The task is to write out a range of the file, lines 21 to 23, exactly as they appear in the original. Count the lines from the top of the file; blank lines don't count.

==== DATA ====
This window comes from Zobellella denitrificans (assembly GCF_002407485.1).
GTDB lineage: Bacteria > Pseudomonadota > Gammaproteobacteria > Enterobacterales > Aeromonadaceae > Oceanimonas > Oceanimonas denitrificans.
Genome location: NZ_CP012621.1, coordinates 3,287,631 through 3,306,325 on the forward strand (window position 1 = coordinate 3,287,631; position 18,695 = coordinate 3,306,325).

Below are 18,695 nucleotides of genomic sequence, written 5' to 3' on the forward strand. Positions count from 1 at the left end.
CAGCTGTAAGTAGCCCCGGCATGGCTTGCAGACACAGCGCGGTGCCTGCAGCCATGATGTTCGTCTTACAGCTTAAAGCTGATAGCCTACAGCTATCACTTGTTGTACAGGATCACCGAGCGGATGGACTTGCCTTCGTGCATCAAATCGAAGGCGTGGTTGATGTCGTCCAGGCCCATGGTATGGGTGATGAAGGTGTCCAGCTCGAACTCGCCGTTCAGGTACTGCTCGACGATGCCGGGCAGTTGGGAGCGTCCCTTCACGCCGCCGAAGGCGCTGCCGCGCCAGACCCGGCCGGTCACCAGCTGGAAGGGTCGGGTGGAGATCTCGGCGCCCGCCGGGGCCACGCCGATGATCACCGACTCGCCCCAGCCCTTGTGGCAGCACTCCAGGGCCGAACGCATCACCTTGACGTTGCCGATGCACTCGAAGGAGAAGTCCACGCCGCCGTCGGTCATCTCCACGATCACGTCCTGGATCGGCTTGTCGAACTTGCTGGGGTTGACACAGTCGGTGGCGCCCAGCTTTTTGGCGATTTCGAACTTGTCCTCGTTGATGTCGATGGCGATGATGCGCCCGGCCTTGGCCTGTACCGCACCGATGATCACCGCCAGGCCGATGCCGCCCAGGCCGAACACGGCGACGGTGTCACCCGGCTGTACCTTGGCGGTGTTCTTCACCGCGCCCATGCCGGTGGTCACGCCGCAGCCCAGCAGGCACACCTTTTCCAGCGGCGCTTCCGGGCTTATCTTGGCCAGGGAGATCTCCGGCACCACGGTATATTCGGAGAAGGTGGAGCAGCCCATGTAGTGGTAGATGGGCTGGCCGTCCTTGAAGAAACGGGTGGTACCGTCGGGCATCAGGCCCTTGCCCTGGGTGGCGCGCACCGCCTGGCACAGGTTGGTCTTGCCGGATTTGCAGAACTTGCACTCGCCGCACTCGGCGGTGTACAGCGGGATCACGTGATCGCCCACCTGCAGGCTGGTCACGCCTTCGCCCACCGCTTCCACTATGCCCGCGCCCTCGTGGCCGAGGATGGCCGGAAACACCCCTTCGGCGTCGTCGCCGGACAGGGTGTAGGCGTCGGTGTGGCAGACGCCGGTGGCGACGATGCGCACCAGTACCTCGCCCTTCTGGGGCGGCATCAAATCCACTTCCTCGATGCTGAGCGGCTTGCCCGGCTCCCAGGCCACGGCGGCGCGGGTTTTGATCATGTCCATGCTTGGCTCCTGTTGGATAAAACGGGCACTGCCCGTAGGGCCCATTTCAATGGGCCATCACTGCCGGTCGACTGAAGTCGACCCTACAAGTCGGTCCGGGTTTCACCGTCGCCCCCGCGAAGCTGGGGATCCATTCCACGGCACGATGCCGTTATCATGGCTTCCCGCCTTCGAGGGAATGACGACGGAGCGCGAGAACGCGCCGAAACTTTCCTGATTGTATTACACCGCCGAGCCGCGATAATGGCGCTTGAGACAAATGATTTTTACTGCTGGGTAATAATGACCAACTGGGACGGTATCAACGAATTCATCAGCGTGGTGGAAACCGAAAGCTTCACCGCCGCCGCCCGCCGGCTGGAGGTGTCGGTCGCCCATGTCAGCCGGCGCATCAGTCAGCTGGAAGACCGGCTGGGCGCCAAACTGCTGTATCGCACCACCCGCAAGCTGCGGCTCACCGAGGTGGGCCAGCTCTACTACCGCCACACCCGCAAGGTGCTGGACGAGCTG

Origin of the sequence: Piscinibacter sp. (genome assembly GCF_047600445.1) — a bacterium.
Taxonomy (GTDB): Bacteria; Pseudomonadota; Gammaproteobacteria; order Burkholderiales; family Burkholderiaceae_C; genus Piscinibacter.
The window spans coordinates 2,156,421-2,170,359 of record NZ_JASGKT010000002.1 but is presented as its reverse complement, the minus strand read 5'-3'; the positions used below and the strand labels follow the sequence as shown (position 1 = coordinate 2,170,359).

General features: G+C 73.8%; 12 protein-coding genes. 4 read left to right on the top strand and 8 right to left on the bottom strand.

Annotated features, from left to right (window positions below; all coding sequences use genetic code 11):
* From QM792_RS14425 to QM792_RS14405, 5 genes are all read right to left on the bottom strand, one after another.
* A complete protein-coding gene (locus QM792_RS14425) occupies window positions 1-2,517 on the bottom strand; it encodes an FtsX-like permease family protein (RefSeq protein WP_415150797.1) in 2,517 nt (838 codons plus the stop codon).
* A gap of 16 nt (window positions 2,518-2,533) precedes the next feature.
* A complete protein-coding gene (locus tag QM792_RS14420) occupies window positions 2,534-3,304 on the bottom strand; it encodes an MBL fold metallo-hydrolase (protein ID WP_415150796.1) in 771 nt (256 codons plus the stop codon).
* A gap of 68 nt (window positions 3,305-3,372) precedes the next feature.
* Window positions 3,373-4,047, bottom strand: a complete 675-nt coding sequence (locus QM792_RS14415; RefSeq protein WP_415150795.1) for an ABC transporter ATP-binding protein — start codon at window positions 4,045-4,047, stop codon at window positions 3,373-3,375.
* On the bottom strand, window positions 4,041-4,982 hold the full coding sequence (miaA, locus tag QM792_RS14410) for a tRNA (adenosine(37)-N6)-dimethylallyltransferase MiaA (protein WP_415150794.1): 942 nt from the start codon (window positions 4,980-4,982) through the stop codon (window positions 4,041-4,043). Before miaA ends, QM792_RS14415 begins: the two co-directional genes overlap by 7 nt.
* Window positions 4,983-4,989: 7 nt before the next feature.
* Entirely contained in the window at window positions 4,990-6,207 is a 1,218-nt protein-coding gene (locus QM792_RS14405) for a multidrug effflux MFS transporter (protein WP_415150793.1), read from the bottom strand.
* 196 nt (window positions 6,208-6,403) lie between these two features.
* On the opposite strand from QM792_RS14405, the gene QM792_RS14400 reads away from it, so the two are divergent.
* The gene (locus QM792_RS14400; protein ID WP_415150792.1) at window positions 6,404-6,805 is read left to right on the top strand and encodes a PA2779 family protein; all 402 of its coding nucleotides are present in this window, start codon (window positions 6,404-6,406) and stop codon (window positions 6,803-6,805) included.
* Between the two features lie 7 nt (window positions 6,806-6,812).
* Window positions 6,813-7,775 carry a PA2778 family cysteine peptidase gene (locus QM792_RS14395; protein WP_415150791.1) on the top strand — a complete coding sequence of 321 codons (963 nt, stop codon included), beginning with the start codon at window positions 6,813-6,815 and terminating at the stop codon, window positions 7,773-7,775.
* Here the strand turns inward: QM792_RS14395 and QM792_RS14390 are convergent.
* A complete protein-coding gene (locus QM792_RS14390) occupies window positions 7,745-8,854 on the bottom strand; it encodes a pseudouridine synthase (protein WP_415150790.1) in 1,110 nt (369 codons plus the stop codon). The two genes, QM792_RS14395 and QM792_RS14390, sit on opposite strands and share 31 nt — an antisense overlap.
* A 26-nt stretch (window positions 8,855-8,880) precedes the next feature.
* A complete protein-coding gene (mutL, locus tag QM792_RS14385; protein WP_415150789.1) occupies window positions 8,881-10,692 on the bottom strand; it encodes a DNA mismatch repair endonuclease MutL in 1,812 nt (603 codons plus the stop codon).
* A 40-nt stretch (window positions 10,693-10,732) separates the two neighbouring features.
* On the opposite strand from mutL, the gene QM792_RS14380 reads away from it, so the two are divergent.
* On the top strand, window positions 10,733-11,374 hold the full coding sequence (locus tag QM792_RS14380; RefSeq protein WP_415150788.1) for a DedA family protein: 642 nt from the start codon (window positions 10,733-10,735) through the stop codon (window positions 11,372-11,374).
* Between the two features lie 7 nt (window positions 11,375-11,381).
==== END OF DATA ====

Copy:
* On the opposite strand from QM792_RS14405, the gene QM792_RS14400 reads away from it, so the two are divergent.
* The gene (locus QM792_RS14400; protein ID WP_415150792.1) at window positions 6,404-6,805 is read left to right on the top strand and encodes a PA2779 family protein; all 402 of its coding nucleotides are present in this window, start codon (window positions 6,404-6,406) and stop codon (window positions 6,803-6,805) included.
* Between the two features lie 7 nt (window positions 6,806-6,812).